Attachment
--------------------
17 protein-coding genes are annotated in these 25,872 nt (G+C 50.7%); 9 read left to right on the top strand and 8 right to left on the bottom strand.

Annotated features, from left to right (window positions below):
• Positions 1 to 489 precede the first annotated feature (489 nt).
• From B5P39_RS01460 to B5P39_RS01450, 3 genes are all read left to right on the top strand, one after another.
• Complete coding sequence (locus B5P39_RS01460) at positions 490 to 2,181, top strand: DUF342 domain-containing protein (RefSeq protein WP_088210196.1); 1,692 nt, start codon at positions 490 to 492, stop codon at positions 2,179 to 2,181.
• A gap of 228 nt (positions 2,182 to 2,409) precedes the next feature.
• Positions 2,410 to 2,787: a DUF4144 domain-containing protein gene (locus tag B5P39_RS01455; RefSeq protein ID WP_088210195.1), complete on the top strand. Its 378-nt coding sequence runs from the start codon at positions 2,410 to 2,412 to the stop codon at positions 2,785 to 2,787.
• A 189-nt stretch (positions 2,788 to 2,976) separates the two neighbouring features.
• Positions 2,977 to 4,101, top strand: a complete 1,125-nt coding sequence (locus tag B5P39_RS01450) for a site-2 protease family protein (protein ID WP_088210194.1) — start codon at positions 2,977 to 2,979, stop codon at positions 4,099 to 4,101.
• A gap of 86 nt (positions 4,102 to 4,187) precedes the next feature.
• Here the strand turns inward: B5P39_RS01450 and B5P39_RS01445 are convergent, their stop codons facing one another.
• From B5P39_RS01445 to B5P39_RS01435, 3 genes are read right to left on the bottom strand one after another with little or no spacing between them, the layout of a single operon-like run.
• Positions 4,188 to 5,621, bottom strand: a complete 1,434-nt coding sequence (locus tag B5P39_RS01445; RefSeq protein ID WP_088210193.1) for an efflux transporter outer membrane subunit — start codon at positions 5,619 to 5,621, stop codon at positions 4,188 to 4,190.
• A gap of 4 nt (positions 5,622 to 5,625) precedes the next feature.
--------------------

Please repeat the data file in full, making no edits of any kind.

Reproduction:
17 protein-coding genes are annotated in these 25,872 nt (G+C 50.7%); 9 read left to right on the top strand and 8 right to left on the bottom strand.

Annotated features, from left to right (window positions below):
• Positions 1 to 489 precede the first annotated feature (489 nt).
• From B5P39_RS01460 to B5P39_RS01450, 3 genes are all read left to right on the top strand, one after another.
• Complete coding sequence (locus B5P39_RS01460) at positions 490 to 2,181, top strand: DUF342 domain-containing protein (RefSeq protein WP_088210196.1); 1,692 nt, start codon at positions 490 to 492, stop codon at positions 2,179 to 2,181.
• A gap of 228 nt (positions 2,182 to 2,409) precedes the next feature.
• Positions 2,410 to 2,787: a DUF4144 domain-containing protein gene (locus tag B5P39_RS01455; RefSeq protein ID WP_088210195.1), complete on the top strand. Its 378-nt coding sequence runs from the start codon at positions 2,410 to 2,412 to the stop codon at positions 2,785 to 2,787.
• A 189-nt stretch (positions 2,788 to 2,976) separates the two neighbouring features.
• Positions 2,977 to 4,101, top strand: a complete 1,125-nt coding sequence (locus tag B5P39_RS01450) for a site-2 protease family protein (protein ID WP_088210194.1) — start codon at positions 2,977 to 2,979, stop codon at positions 4,099 to 4,101.
• A gap of 86 nt (positions 4,102 to 4,187) precedes the next feature.
• Here the strand turns inward: B5P39_RS01450 and B5P39_RS01445 are convergent, their stop codons facing one another.
• From B5P39_RS01445 to B5P39_RS01435, 3 genes are read right to left on the bottom strand one after another with little or no spacing between them, the layout of a single operon-like run.
• Positions 4,188 to 5,621, bottom strand: a complete 1,434-nt coding sequence (locus tag B5P39_RS01445; RefSeq protein ID WP_088210193.1) for an efflux transporter outer membrane subunit — start codon at positions 5,619 to 5,621, stop codon at positions 4,188 to 4,190.
• A gap of 4 nt (positions 5,622 to 5,625) precedes the next feature.